b) linear: again, for the bulk of human history, utility has NOT been measured by decimals, but by simple calculation. The foot, divided into 12 subunits (each, conveniently for a carpenter, about a male thumb-width), is (integer) divisible by 12, 6, 4, 3, 2, and 1. The larger unit of a yard (~1m) is integer divisible by 36, 18, 12, 9, 6, 4, 3, 2, and 1. Decimals, on the other hand, are divisible by 10, 5, 2, and 1. Certainly, large maths are much more easily worked in metric measures, but again, in typical parlance, humans don't use large maths when they don't have to - we don't measure soccer fields in mm, for example.

          As far as American usage is concerned, it's already been stated: US citizens have routinely and widely switched to SI units for anything that matters. I work in logistics, and am routinely converting from cubic inches to cbm, from lbs to metric tons, etc. No big deal - but for some reason the REST of the world feels entitled to complain about what units WE use? I genuinely don't get that. Do Americans get to complain that Egyptians speak Egyptian, because it makes it harder for us to do business in Egypt? I don't think so.

          And for the snide comments about the unit-conversion causing the loss of a Mars probe...well, at least we're a technologically-successful-enough state that we're tossing probes at Mars, despite our "imperial units handicap"....
          According to http://en.wikipedia.org/wiki/Exploration_of_Mars#Mars_Curse [wikipedia.org], there have been 43 missions to Mars, 20 by the 'benighted' Americans, and 23 by other nations presumably not hobbled by their attachment to an archaic system of measures.
          American success rate is running at 70%.
          "Other" success rate is running at just over 30%, depending on how you count it.
          Perhaps you guys should try Imperial measures? Maybe that might work better?

      • by geekoid (135745)
        We where going to be metric by now, but Reagan killed it.

        I think global standards are good, and more important the more connected we get.
        Retooling would be the cost it was in the 70's and 80s. Many factories produce both already.

        OTOH, it's not worth the pissing match.
        I notice England doesn't get a lot of crap over it's Pints.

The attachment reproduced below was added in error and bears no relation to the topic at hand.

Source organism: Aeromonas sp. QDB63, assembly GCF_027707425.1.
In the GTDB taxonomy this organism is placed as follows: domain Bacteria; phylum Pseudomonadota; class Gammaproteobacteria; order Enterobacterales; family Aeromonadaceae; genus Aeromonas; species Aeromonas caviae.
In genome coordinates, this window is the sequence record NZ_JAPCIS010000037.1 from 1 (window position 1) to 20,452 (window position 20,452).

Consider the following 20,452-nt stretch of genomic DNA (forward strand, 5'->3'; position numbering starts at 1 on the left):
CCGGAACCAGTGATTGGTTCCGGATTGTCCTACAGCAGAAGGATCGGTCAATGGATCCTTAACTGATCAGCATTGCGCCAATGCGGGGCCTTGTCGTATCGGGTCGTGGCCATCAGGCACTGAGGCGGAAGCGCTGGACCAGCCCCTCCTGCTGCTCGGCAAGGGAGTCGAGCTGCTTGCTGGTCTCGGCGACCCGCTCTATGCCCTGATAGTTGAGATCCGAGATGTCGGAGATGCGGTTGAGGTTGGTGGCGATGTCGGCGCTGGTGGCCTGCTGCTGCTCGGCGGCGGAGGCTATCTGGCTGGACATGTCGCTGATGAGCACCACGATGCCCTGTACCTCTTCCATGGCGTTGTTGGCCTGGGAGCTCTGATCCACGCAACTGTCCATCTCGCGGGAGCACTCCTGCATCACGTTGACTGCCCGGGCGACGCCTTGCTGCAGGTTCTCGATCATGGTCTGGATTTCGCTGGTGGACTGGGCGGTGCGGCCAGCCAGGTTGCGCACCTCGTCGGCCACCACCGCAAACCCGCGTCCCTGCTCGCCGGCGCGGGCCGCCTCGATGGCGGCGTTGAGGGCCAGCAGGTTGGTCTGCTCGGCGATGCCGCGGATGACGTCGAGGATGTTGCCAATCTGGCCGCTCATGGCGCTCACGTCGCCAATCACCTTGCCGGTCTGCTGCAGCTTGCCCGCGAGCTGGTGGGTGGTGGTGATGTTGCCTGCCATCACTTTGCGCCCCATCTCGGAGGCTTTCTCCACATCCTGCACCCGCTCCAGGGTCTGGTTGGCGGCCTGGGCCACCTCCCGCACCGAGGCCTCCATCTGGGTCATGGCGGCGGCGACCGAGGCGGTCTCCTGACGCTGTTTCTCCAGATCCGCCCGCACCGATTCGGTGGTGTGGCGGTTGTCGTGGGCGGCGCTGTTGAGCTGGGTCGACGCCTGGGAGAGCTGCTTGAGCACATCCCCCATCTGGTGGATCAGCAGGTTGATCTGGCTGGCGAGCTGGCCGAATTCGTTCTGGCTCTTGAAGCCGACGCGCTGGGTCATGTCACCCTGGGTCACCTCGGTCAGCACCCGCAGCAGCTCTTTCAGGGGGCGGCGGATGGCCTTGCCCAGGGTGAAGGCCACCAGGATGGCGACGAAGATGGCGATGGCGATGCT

• Re:Or in Celsius (Score:5, Insightful)

      by Pennidren (1211474) on Thursday June 19, 2008 @07:52PM (#23866933)
      The rest of the world really needs to start using only English. Honestly, it really is worth the effort to switch.
    • Re:Or in Celsius (Score:5, Insightful)

      by Andrew_T366 (759304) on Thursday June 19, 2008 @10:41PM (#23868289)

      I'm generally in favor of metrication and the use of metric units, but the issue of temperature is a key exception. The Fahrenheit scale is more precise, and its zero-to-100 degree range more realistically covers the spectrum of what one would typically see on a weather report.

      I sometimes wonder why Celsius is considered a metric measure to begin with: It predates the advent of the modern metric system itself. Its zero-degree reference point is just as arbitrary as Fahrenheit's in the big scheme of things. And, the measure doesn't employ metric prefixes (although I suppose they could conceivably be appropriated for the purpose).

      • Re: (Score:3, Insightful)

        by teh kurisu (701097)

        I disagree, it's quite useful on a weather report to be able to communicate easily what side of freezing the temperature is. It's not arbitrary when it means potentially hazardous road conditions, or the need to leave the heating on low to prevent the pipes from freezing.

  • by MollyB (162595) * on Thursday June 19, 2008 @05:06PM (#23864573) Journal
    The first link is to a subscription-only site.
    The second contains "warm" and fuzzy quotes like the following:
    "Trees in chilly climates also have ways to make their leaves or needles retain more heat from the sun. Pine needles, for example, clump together. Think of gloves and mittens, Helliker says. If you're wearing gloves, wind can easily whip heat away from your individual fingers, leaving you cold. But if your fingers are all together in a mitten, they're going to be warmer.